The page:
Many of the online slides focus on the earliest and largest donations to the seminary prior to emancipation
by Columbia Theological Seminary | Special to Presbyterian News Service
DECATUR, Georgia — The C. Benton Kline, Jr. Special Collections is pleased to present A Window into the Breach: Theology and the Economy of Slavery at Columbia Theological Seminary, 1824-1899, a timeline consisting of 41 slides looking at racism and the institution of slavery in the 19th century as it relates to the history of Columbia Theological Seminary.
Many of the slides focus on the earliest and largest donations that the seminary received prior to emancipation, as well as publications, events, and individuals associated with the seminary through this time, including Thomas Smyth, James Henley Thornwell, and John Lafayette Girardeau. Select post-Civil War events and individuals are also highlighted as specifically related to racism and the seminary, memory of the Civil War, and Presbyterian churches throughout the South.
Enslaved Africans and African Americans contributed their lives while in bondage to the flourishing and growth of Columbia Theological Seminary in the Antebellum South and it is to this end that their names have been given when available.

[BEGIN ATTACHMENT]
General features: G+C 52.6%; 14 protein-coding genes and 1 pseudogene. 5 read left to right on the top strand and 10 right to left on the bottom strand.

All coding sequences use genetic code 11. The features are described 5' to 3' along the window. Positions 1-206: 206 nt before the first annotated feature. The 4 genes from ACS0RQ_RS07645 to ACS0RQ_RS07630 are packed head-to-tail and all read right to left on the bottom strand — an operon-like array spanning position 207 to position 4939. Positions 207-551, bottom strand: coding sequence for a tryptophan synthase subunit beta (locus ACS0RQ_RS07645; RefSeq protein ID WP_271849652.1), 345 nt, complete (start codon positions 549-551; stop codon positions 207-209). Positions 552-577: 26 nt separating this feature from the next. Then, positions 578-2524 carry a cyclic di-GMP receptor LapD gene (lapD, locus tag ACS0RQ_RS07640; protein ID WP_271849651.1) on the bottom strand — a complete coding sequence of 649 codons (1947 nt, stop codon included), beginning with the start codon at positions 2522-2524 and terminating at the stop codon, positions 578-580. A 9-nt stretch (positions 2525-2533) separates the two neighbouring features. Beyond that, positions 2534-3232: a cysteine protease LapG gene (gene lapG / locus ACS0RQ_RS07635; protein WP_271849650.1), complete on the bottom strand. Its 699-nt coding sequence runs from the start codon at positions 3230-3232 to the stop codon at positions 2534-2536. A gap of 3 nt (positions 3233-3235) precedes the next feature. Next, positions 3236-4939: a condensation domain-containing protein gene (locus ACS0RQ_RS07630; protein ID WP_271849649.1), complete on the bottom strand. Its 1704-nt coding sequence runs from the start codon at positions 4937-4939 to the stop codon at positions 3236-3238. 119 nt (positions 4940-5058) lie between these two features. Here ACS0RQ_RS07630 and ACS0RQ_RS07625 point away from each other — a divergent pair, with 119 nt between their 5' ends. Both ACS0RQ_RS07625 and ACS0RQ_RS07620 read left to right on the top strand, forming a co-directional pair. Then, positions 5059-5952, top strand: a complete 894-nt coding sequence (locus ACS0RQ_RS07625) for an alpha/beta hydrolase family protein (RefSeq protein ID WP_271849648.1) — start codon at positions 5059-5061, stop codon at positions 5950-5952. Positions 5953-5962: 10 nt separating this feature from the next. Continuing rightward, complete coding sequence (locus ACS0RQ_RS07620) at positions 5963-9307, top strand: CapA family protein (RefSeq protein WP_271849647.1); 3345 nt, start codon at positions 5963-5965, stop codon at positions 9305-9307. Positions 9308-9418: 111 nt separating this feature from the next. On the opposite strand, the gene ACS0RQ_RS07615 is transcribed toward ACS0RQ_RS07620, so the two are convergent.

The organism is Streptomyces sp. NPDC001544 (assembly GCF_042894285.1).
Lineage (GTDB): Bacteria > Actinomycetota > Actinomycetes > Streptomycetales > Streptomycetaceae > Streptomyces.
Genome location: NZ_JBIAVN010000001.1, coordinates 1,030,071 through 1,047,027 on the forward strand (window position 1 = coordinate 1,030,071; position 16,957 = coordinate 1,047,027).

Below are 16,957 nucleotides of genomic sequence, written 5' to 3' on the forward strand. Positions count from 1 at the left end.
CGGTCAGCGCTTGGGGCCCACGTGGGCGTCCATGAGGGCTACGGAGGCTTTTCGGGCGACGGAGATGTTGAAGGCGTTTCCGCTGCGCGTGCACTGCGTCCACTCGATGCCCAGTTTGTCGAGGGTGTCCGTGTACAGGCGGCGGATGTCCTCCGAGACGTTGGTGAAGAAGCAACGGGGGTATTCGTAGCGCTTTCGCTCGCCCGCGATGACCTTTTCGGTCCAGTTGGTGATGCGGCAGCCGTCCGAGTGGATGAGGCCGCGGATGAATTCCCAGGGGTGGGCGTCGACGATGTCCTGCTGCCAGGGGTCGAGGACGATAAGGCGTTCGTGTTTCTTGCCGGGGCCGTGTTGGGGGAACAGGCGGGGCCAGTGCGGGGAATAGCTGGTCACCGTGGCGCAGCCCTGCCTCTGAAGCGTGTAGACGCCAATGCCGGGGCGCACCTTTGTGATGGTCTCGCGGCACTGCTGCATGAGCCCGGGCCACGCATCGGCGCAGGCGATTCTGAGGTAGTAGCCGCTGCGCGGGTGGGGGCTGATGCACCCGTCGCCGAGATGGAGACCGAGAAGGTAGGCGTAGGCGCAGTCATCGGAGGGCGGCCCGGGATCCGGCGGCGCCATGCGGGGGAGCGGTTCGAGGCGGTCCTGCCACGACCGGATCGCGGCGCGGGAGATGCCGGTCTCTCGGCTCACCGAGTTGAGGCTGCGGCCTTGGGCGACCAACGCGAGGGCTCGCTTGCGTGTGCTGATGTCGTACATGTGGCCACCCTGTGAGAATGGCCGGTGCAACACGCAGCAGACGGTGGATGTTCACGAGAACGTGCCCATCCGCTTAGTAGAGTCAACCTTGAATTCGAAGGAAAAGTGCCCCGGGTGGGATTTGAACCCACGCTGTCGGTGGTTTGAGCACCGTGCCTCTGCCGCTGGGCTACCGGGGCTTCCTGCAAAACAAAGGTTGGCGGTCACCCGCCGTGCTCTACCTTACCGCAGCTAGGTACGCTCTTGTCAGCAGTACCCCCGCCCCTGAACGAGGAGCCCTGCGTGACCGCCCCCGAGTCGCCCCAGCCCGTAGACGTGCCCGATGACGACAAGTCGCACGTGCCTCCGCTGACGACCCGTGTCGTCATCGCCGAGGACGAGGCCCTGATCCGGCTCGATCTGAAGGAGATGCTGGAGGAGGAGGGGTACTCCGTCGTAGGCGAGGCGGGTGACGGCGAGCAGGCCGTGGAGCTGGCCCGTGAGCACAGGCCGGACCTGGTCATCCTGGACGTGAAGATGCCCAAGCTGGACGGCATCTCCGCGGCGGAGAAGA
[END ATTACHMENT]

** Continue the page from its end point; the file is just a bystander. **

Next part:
Please note that some of the slides that contain information that may be sensitive to some viewers.
About the John Bulow Campbell Library
The John Bulow Campbell Library provides services designed to support and enhance teaching, learning and research, including reference, circulation, reserves, interlibrary loan, and interlibrary use. For more information, visit the John Bulow Campbell Library here or the C. Benton Kline Jr. Special Collections here.
About Columbia Theological Seminary
Columbia Theological Seminary’s exists to cultivate faithful leaders for God’s changing world. Columbia Seminary is a community of theological inquiry, leadership development, and formation for ministry in the service of the Church and the world. Columbia offers six masters and doctoral degree programs, and opportunities for continuing education through The Center for Lifelong Learning. In the fall of 2019, Columbia committed to the Transforming Community Conferencing (TCC) process with Dr. David Hooker. This process is designed to unearth Columbia’s deep narratives and invite the community to adopt and live into a new preferred narrative. More information about the TCC process is forthcoming. For more information, visit ctsnet.edu.
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